Ovarian Cancer: Plant-Based Diet May Offer Protection
Karen Collins, MS, RD, CDN
American Institute for Cancer Research
New research on ovarian cancer, one of the five most deadly cancers among women in developed countries, suggests that a balanced plant-based diet may help in its prevention. The National Cancer Institute says this strategy is important since ovarian cancer often produces no clear symptoms until late in its development and is difficult to detect through current tests and screenings. Several different studies now show that a mostly plant-based diet offers multiple ways to lower risk of ovarian cancer.
In four separate studies in the past two years, women who ate more vegetables and fruits slashed their risk of this cancer one-third to two-thirds compared to women who ate the least produce. Vegetables and fruits contain a variety of protective substances that fight a broad range of cancers. In a new report in the Journal of Nutrition, diets high in fiber were linked with 57 percent lower risk of ovarian cancer, and those highest in carotenoids (beta-carotene and its cousins) faced 67 percent lower risk.
In Italy, higher consumption of legumes (dried beans and peas) was linked with 33 percent lower risk, according to a report in the International Journal of Cancer. Protective benefits could come from the fiber and natural phytoestrogens in legumes. Greater use of beans could also reflect more meatless meals; in the same study, higher red meat consumption was linked with more than 50 percent higher ovarian cancer rates.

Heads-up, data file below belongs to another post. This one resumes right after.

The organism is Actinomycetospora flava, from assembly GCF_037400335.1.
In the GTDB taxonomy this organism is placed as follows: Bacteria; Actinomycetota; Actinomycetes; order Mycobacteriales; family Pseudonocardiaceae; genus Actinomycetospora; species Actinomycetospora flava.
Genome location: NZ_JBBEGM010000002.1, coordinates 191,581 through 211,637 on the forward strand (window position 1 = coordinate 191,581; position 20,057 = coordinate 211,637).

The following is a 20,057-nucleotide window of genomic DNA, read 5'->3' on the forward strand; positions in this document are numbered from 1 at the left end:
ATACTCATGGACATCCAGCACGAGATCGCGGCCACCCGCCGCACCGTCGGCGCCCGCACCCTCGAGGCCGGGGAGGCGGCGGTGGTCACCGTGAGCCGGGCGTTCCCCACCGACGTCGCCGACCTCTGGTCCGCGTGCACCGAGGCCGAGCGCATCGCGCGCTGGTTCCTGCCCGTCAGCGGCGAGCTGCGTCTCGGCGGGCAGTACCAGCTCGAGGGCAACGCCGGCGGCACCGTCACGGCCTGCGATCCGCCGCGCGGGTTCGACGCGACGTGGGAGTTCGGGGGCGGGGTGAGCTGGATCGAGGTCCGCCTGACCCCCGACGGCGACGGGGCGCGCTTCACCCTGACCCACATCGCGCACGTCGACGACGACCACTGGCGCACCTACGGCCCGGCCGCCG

Dietary fat may have positive or negative influence on risk of ovarian cancer. A summary analysis of studies involving more than 6,000 women published in Nutrition and Cancer found that those with higher fat consumption faced greater risk; in particular, eating more animal fat was linked with a 70 percent increase in risk.
Yet not all fat is bad. A new study in the International Journal of Cancer reports 40 percent lower ovarian cancer in women with diets highest in omega-3 fat (the type found in salmon and certain other fish, flaxseed and walnuts). Olive oil and certain seed-derived oils may also offer some protection, since an Italian study in Cancer Causes and Control noted women consuming the most faced 32 percent less ovarian cancer than those who ate the least. However, more olive oil consumption may be a marker for diets with more cooked vegetables and salads (especially in Italy), and it could be the higher vegetable consumption truly offering protection.
A study of more than 62,000 women showed that body fat may also affect risk. Published in the American Journal of Epidemiology, women with enough excess weight to be classified as obese were almost 70 percent more likely to develop ovarian cancer than those in a healthy weight range. The same study noted earlier that linked greater vegetable, fruit, fiber, and carotenoids with lower risk also reported 25 percent greater risk among those who consumed the most calories. Results like these can be hard to interpret, since such links could reflect the hormonal changes from high caloric intake or excess body fat, or could be a reflection of diets low in fruits and vegetables.
More research is needed, but for now, the mostly plant-based diet recommended by the American Institute for Cancer Research to lower overall cancer risk 30 to 40 percent is a good way to help protect against ovarian cancer. But since ovarian cancer can be difficult to detect, talk with your doctor about risk factors and possible ways to help protect yourself.